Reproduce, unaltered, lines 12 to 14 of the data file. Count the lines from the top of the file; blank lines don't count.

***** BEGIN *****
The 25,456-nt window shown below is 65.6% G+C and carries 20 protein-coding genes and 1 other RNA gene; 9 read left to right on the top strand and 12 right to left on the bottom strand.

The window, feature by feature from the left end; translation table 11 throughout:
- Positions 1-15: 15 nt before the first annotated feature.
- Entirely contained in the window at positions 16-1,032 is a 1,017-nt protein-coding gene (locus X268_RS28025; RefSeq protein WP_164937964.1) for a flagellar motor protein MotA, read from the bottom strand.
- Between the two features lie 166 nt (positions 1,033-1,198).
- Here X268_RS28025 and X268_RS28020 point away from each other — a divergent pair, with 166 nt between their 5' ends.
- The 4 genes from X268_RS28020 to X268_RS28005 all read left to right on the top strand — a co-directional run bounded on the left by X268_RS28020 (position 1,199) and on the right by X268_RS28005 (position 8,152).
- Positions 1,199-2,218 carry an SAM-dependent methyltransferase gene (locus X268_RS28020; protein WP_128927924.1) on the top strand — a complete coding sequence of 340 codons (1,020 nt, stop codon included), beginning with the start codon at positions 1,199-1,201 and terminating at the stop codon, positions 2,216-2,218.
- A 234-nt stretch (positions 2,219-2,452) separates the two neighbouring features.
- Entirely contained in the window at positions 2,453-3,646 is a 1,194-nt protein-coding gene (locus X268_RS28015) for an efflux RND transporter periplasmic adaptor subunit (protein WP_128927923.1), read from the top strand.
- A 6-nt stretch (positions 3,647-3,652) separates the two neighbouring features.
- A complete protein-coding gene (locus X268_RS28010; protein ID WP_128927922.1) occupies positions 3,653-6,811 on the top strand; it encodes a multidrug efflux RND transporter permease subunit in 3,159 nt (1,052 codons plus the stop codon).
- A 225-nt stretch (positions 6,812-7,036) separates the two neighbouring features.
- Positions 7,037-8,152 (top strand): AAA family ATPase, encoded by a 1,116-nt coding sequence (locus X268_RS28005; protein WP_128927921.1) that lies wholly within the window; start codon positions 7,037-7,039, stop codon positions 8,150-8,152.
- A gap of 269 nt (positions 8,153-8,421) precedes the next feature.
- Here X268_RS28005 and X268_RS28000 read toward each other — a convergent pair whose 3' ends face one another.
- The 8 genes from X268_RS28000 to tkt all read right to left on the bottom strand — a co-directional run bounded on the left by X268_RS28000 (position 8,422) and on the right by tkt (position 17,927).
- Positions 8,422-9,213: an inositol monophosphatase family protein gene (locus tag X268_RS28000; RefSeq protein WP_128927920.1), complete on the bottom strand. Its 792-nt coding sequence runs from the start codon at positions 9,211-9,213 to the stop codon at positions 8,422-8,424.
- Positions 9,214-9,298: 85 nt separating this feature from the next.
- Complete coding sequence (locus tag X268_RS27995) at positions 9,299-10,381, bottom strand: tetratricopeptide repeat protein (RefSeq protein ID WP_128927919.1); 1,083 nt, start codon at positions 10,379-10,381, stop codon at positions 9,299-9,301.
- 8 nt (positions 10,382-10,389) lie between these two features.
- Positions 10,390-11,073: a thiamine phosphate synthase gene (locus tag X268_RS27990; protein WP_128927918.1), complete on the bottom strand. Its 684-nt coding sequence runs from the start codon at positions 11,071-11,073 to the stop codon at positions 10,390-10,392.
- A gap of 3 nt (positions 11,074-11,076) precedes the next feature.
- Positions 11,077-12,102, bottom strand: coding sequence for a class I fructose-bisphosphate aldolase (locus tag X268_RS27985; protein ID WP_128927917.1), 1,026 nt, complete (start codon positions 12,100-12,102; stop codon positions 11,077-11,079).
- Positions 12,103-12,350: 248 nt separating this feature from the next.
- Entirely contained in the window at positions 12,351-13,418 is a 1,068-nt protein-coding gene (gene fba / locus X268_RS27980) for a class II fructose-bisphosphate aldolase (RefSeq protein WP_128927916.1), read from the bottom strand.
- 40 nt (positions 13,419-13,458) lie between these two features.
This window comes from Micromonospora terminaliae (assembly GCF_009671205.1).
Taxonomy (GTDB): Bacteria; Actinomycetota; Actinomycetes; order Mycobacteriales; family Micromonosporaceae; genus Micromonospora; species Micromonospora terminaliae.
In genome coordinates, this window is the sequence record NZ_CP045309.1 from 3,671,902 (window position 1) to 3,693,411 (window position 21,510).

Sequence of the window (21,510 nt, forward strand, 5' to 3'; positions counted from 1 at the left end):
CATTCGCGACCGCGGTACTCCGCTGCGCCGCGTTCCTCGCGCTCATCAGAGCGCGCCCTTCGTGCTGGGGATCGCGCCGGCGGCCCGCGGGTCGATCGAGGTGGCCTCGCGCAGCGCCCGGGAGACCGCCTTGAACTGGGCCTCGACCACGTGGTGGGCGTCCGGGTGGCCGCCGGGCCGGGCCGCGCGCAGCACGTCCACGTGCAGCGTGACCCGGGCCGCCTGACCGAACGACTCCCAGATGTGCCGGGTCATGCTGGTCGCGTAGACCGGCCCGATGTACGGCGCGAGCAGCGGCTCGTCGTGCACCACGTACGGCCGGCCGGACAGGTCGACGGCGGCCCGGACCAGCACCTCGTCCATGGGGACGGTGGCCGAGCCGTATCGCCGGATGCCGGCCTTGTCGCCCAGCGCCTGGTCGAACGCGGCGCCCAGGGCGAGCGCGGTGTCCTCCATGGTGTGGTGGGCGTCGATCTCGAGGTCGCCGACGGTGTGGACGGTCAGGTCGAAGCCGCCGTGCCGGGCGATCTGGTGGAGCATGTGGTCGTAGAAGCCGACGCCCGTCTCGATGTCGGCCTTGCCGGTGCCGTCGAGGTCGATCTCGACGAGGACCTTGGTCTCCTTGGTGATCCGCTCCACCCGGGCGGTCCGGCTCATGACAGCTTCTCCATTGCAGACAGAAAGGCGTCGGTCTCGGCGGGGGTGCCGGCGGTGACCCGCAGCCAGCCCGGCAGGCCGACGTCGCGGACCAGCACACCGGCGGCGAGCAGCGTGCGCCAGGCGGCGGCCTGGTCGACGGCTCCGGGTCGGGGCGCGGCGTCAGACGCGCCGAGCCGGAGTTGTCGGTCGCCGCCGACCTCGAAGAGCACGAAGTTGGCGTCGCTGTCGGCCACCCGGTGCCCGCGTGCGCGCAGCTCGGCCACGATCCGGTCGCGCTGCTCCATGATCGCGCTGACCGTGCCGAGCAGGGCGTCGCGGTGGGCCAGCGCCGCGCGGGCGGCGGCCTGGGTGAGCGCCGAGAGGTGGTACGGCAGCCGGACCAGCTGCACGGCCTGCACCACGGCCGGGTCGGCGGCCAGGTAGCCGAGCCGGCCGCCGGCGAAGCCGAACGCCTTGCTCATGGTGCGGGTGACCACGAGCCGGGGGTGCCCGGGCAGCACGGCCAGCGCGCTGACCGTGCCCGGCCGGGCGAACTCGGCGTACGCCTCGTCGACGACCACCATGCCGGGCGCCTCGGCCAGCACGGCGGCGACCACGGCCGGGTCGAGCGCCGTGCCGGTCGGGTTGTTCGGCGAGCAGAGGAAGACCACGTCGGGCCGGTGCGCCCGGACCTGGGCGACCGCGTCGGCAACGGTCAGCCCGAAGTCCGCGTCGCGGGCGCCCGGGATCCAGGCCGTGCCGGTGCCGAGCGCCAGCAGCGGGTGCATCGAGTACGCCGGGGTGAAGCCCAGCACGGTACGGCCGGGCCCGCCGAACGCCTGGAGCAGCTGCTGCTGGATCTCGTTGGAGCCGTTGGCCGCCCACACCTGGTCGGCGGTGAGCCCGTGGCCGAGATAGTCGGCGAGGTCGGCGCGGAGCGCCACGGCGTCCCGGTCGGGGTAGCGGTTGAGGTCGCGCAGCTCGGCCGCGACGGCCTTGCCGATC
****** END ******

- A complete protein-coding gene (locus X268_RS28010; protein ID WP_128927922.1) occupies positions 3,653-6,811 on the top strand; it encodes a multidrug efflux RND transporter permease subunit in 3,159 nt (1,052 codons plus the stop codon).
- A 225-nt stretch (positions 6,812-7,036) separates the two neighbouring features.
- Positions 7,037-8,152 (top strand): AAA family ATPase, encoded by a 1,116-nt coding sequence (locus X268_RS28005; protein WP_128927921.1) that lies wholly within the window; start codon positions 7,037-7,039, stop codon positions 8,150-8,152.